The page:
Biden administration signals hope for a new START
After a period of disagreements and failed diplomatic negotiations with Donald Trump's administration, there is probably hope that the new United States President Joe Biden's administration to extend the Strategic Arms Reduction Treaty (New START).
Russian State Duma Foreign Affairs Committee head Leonid Slutsky said at a press conference in Moscow that as the United States welcomes a new administration, there is some optimism for the START.
"I think the democratic camp, the Biden administration, will submit a proposal to Congress within the next few days on extending the New START. We stand ready to carry out the same ratification procedures, if necessary, even despite the extremely short time that's left," he said.
There were also many media reports about Russia's position on START. The current situation in the sphere of nuclear disarmament is the worst since the non-proliferation regime's establishment over 50 years ago that was initiated by Moscow and Washington, Nezavisimaya Gazeta reports.
It is unlikely that the incoming Biden administration will get rid of all the obstacles in the way of cooperation with Russia in the sphere of arms control and non-proliferation. The mutual mistrust is too great to quickly iron out the current situation. However, there is a chance that by late January, a more favorable atmosphere for constructive efforts can be established.
The first opportunity of this kind arises due to the looming expiration date of the New START (Strategic Arms Reduction Treaty) on February 5, 2021, which calls for urgent measures to prolong it. Moscow has repeatedly urged Washington not to delay extending the treaty, which it describes as the golden standard for disarmament.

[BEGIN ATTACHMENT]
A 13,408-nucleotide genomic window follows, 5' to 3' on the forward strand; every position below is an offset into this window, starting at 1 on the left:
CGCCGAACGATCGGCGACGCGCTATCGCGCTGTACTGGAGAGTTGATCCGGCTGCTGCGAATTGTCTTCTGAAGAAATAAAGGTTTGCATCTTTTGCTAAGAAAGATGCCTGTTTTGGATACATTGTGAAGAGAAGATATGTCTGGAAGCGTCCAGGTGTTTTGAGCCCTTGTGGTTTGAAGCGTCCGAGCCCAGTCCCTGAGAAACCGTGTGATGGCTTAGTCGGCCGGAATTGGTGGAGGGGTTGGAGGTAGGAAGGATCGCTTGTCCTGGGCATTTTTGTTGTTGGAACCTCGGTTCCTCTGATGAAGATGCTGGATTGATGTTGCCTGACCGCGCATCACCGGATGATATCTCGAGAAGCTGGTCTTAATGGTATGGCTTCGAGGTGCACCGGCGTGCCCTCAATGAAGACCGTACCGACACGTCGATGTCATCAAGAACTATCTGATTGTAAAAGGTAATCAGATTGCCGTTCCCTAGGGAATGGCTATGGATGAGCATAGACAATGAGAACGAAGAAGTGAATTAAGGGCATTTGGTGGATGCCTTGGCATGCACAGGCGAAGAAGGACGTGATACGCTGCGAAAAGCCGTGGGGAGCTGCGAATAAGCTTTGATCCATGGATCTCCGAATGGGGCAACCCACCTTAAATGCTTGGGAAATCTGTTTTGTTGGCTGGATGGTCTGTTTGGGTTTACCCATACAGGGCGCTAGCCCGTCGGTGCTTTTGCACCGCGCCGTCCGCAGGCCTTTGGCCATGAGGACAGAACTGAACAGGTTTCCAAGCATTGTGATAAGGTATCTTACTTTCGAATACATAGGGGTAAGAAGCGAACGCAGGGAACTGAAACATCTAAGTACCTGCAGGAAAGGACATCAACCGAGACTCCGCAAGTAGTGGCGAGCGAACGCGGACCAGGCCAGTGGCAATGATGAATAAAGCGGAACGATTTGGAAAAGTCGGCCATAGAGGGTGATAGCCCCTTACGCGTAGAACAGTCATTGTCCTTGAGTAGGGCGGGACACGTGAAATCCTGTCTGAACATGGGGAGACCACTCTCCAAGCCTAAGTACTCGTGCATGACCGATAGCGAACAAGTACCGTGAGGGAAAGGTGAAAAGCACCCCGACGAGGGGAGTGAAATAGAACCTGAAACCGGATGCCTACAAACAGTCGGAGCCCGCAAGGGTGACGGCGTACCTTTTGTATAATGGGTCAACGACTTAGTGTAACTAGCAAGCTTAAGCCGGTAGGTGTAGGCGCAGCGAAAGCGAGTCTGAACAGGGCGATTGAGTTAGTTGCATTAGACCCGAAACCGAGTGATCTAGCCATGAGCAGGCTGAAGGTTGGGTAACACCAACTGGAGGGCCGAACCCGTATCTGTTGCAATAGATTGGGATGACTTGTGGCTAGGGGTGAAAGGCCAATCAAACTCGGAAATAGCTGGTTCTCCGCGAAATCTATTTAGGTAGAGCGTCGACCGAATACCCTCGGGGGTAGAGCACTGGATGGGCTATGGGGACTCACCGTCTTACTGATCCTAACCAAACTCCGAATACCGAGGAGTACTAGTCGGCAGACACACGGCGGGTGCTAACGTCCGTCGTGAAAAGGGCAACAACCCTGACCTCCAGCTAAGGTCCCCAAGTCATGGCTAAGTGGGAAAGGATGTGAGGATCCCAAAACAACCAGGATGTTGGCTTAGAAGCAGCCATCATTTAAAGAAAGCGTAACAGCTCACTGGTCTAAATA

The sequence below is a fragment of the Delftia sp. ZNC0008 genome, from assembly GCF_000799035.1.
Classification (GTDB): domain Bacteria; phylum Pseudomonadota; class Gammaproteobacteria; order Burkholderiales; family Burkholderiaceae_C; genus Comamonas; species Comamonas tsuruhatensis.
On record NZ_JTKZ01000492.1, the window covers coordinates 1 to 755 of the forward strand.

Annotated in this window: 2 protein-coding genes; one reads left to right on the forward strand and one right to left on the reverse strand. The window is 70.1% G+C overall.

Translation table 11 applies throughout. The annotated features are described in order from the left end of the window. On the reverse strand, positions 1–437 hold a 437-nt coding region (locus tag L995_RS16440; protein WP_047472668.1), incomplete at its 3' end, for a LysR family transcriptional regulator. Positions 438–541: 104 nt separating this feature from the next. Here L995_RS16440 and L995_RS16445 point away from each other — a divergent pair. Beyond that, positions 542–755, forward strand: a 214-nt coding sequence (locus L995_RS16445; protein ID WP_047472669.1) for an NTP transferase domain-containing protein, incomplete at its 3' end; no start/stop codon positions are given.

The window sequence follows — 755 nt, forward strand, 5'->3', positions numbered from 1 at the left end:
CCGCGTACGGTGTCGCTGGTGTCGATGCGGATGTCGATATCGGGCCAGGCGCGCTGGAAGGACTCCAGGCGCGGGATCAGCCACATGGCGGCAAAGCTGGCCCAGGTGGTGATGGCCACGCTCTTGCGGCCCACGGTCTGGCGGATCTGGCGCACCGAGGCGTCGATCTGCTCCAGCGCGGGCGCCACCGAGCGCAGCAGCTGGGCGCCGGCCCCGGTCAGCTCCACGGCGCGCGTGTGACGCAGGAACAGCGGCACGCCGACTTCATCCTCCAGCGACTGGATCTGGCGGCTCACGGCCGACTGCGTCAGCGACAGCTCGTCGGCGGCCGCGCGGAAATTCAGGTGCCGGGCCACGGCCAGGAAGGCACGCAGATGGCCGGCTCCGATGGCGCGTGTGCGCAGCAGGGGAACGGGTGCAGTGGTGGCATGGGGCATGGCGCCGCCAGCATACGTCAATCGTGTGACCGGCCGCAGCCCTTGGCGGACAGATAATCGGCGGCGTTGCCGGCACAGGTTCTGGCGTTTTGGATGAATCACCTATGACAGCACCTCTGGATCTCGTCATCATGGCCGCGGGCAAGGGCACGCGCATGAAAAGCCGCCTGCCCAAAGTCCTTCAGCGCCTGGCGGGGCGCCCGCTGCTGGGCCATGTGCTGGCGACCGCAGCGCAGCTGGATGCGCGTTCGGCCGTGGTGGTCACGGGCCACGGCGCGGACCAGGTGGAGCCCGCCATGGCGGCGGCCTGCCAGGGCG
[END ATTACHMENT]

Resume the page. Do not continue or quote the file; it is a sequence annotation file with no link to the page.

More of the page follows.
In an interview with the Financial Times in June 2019, Russian President Vladimir Putin warned that should the New START Treaty cease to exist, "then there would be no instrument in the world to curtail the arms race."
US President-elect Joe Biden has already said that he would greenlight a quick prolongation of New START for a short-term period to begin more substantive talks with Moscow on strategic stability. According to CNN's sources, Biden believes it is important to extend the New START deal and to use it as a basis for new agreements on arms control.
Alexei Arbatov, who heads the Center for International Security at the Russian Academy of Sciences' Institute of World Economy and International Relations, told Nezavisimaya Gazeta that the treaty is likely to be prolonged, however, several details need to be cleared up beforehand, namely which Russian systems should be included in it.
Moscow agreed that its state-of-the-art Avangard missile system should be included in the treaty. The same can be applied to the Sarmat super-heavy ICBM that is set to be commissioned soon.
However, there may be legal difficulties, Arbatov told the newspaper. If New START expires without being prolonged, the situation may be quite concerning, as the talks on a new treaty have not started yet. However, this situation may be resolved legally and politically, if there is goodwill from both sides. There may be a joint declaration that the parties won't violate the treaty's provisions until it is formally extended. It is not stipulated anywhere that the pact should be prolonged the moment it expires.
The New START is to expire on February 5, 2021, but may be extended for another five years, he said. The New START is a bilateral treaty between Russia and the U.S., envisioning the reduction and limitation of deployed strategic nuclear weapons, which took effect on February 5, 2011. It was designed to last at least ten years and may be extended upon mutual consent for another five years.
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